Yes it does support testing of 10Gbit/s NICs. But there are often bottle necks that prevent you getting close to the maximum speed. For example the CPU might not be quick enough, the CPU's bus might be too slow, the RAM might be too slow, the network environment in term of cables and switches might not be up to the task, and the TCP/IP settings might not be setup for this speed (for example jumbo Ethernet frames (MTU), PCI burst transfer sizes).
There are also some NICs that offload a lot of the processing from the CPU onto the network card (called TCP offload engine or TOE). You should expect better speeds from these cards.
Laptop network speeds are usually limited by the PCMCIA bus speed. You may have a 100 MBps network card, but the PCMCIA bus will not allow transmission rates much above 10 MBps.
You may have to set up a rule allowing access on the port used by the network test. If you don't have direct control over the firewall, you'll have to contact your network administrator. The port number used by the test can be found in the network test dialog.
The most likely causes are:
- In the PerformanceTest Advanced network test window (on the client/sending PC), the IP address entered is incorrect or the port numbers on the client and server PC's do not match. The same port number must be used on both PC's. The IP address of the server PC, must be entered on the client PC.
- A firewall (eg. Microsoft XP firewall or Norton Internet Security Firewall) is turned on for one or both of the PC's LAN connections and this is blocking a connection. Solution: modify the firewall rules to allow this address, port and protocol through the firewall or switch the firewall off (if appropriate).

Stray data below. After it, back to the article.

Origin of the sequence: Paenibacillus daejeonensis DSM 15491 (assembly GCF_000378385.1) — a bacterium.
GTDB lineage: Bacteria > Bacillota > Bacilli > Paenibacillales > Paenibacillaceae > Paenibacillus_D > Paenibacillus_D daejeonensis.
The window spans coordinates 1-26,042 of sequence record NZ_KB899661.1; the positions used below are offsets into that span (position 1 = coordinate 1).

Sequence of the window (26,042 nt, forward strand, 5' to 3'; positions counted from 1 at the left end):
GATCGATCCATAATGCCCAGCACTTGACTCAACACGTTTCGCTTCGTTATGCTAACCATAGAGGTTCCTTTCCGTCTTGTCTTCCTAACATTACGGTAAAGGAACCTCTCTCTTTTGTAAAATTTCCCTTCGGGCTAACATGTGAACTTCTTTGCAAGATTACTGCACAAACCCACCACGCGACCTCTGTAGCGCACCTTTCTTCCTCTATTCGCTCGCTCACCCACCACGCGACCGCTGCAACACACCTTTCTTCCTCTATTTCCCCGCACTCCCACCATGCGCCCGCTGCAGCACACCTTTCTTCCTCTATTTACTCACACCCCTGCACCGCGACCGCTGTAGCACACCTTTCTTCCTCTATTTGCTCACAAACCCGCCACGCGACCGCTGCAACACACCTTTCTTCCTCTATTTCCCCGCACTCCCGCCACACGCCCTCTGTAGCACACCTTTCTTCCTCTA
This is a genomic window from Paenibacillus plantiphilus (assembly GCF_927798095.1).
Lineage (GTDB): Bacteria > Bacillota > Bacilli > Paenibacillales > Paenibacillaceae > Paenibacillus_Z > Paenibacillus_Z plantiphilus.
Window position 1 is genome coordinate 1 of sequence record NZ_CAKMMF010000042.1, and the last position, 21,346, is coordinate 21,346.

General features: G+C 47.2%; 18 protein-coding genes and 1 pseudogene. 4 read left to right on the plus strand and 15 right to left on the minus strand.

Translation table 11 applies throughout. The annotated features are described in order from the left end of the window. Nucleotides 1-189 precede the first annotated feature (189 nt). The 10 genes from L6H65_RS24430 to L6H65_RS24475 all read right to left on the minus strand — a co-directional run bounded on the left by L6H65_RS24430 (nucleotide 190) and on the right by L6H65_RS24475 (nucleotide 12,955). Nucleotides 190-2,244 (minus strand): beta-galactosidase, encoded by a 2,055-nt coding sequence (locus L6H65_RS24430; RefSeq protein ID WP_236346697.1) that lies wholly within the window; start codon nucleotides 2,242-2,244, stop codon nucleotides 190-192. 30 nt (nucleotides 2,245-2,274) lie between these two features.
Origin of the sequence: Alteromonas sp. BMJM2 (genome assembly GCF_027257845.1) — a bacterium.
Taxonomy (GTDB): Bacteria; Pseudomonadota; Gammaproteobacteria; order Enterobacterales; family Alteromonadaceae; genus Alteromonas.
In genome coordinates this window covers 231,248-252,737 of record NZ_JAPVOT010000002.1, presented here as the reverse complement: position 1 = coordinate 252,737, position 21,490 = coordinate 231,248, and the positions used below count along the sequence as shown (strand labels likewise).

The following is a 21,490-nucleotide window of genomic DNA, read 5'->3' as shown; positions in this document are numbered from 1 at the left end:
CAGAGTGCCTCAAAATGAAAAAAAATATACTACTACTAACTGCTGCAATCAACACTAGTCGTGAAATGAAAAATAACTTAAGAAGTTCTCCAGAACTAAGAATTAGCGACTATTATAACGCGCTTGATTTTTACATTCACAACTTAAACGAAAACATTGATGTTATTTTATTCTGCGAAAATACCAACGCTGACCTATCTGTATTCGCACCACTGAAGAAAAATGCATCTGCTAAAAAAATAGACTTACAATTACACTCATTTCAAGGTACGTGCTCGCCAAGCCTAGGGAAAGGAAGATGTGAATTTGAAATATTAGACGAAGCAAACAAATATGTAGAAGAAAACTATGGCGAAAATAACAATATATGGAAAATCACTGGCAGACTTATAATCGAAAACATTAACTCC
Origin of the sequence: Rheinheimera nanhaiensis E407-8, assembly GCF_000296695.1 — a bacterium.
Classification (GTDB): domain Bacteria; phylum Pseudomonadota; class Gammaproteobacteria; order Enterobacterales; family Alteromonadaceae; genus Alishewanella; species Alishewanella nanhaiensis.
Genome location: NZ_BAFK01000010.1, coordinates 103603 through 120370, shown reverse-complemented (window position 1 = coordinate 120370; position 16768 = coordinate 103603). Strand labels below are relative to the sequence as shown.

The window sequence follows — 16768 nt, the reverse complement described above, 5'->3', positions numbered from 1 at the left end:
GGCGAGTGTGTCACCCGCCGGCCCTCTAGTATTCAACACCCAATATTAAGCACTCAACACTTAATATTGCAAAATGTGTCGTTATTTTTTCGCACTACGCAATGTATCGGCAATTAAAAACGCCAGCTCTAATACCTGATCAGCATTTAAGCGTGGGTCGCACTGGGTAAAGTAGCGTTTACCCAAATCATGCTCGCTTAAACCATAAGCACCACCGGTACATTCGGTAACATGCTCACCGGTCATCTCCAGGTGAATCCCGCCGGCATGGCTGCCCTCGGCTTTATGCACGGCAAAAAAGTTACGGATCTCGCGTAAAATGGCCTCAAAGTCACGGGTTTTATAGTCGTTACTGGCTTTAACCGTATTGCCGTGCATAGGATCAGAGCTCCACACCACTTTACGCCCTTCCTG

- The network cards are not working. You should check in device manager that your Network cards are shown as "This device is working properly".
Note: To test connectivity between the Client PC and the Server PC try the following: Open a "Command" window on the Client side PC by selecting "Start", "Run", type in "Command". Once you have the "Command" window open, type "ping <IP-Destination>", substituting <IP-Destination> for the IP address of the Server side PC.
When the Client computer graph shows that nearly the entire bandwidth is utilized for the full test duration of the send session and the receiver shows that after a number of seconds into the test a drop from nearly 100% utilization to 0, the most likely cause is that a router between the PC's is dropping UDP packets.
UDP is not rate adaptive (basically packets are pushed out as quickly the PC can push them out with no consideration whether the packet was received), unlike TCP. A router between the PC's could become congested and hence start dropping the UDP packets, and remain congested until the end of the test (This is of course more likely if the router is a lower end router or there are other users on the network). Depending on your router, you may be able to get UDP statistics on the 'in' and the 'out' ports to confirm this. You could also try connecting the 2 PC's directly (depending on what you are trying to test).